Supreme Court To Decide Whether U.S. Govt. Can Be Sued For Fair Credit Reporting Act Violations

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While the U.S. government — the largest creditor, lender, and employer in the country — is technically bound by the laws set forth in the Fair Credit Reporting Act, the feds claim sovereign immunity and say they can’t be sued for violating that same act. Yesterday, the Supreme Court discussed whether or not the government should be able to hide behind that shield or if it should have to defend itself against a class-action lawsuit claiming it violated the FCRA.

A man in Chicago claims that when the U.S. government printed a portion of his credit card number and the card’s expiration date on a receipt, it violated the following portion of the the FCRA [PDF]:

Except as otherwise provided in this subsection, no person that accepts credit cards or debit cards for the transaction of business shall print more than the last 5 digits of the card number or the expiration date upon any receipt provided to the cardholder at the point of the sale or transaction.

A federal court in Illinois had initially thrown the case out, claiming that since Congress did not explicitly waive sovereign immunity in the Act, the suit could not proceed.

But a U.S. Court of Appeals disagreed, ruling that the Tucker Act, which waives sovereign immunity in some circumstances, applied to this case.

Yesterday, Justice Ginsburg asked lawyers representing the feds, “The act applies to the government, but your point is that there’s no sanction for noncompliance, even though the United States, a government system, is supposed to conform to the standards in the act?”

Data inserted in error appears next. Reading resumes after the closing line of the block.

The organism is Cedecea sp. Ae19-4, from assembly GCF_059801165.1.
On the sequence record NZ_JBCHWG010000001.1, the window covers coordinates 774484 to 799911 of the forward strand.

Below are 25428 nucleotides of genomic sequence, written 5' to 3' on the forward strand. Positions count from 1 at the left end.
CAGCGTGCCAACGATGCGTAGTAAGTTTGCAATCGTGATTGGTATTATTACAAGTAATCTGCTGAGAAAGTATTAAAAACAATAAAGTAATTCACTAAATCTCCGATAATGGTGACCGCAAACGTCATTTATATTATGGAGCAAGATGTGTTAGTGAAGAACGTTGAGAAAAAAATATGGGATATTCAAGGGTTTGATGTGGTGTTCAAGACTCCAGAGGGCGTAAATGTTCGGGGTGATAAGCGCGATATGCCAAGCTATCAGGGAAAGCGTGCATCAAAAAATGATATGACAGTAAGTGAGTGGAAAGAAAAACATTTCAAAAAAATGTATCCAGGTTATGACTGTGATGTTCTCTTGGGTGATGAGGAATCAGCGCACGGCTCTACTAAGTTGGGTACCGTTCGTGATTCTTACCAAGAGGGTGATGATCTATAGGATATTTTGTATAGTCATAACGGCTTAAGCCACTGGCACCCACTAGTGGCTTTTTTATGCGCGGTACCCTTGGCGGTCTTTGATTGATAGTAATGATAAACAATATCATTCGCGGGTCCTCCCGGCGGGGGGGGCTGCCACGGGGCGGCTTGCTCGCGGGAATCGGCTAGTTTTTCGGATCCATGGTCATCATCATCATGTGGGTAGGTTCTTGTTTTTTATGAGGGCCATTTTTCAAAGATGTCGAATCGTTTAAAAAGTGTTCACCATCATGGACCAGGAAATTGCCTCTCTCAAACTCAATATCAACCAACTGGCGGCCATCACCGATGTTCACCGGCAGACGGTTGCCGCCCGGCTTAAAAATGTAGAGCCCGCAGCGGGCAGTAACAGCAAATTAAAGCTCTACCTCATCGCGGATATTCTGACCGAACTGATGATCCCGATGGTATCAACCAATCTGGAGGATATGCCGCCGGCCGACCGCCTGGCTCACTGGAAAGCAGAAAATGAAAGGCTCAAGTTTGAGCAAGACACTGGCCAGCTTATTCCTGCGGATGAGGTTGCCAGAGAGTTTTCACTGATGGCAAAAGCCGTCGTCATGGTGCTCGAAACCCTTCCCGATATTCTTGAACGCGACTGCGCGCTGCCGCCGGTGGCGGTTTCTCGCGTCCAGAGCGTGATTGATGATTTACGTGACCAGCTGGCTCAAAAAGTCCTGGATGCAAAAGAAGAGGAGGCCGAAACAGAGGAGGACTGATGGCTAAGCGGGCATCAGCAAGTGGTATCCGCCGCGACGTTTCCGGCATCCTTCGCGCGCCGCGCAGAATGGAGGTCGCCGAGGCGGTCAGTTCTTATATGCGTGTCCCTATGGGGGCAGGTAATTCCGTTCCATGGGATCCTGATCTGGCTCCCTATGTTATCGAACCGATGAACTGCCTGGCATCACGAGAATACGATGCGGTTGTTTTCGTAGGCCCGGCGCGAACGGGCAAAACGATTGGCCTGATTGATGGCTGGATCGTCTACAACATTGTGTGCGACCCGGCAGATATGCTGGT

“Are we taking the position that even if substantive obligations run against the United States, there still wouldn’t be a remedy, at least a remedy in damages against the United States? And the answer to that is yes,” replied the government’s legal eagle. “But that’s not at all atypical under this court’s sovereign immunity jurisprudence, and it’s not at all atypical for Congress to have fashioned a scheme that runs in that way.”

The lawyer arguing in favor of the class-action suit countered: “Knowing that the government is one of the largest issuers of credit card receipts, one would have to wonder why they would want to exclude the government in terms of protecting the public.”

In fact, among the parties that can be liable for violating the FCRA, the Act lists, “any individual, partnership, corporation, trust, estate, cooperative, association, government or governmental subdivision or agency.”

“Any” would seem to include the federal government, but lawyers for the federal government say that it doesn’t specifically list the U.S. government.

Supreme Court questions lawsuit against US government over credit card printing violation [Washington Post]

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